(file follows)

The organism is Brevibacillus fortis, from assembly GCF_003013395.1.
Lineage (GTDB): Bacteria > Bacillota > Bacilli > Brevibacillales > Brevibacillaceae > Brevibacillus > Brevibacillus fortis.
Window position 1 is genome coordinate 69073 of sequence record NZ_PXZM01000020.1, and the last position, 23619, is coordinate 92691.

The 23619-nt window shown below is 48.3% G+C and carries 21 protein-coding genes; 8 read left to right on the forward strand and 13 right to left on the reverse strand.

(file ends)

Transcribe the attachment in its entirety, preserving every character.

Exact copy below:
The organism is Brevibacillus fortis, from assembly GCF_003013395.1.
Lineage (GTDB): Bacteria > Bacillota > Bacilli > Brevibacillales > Brevibacillaceae > Brevibacillus > Brevibacillus fortis.
Window position 1 is genome coordinate 69073 of sequence record NZ_PXZM01000020.1, and the last position, 23619, is coordinate 92691.

The 23619-nt window shown below is 48.3% G+C and carries 21 protein-coding genes; 8 read left to right on the forward strand and 13 right to left on the reverse strand.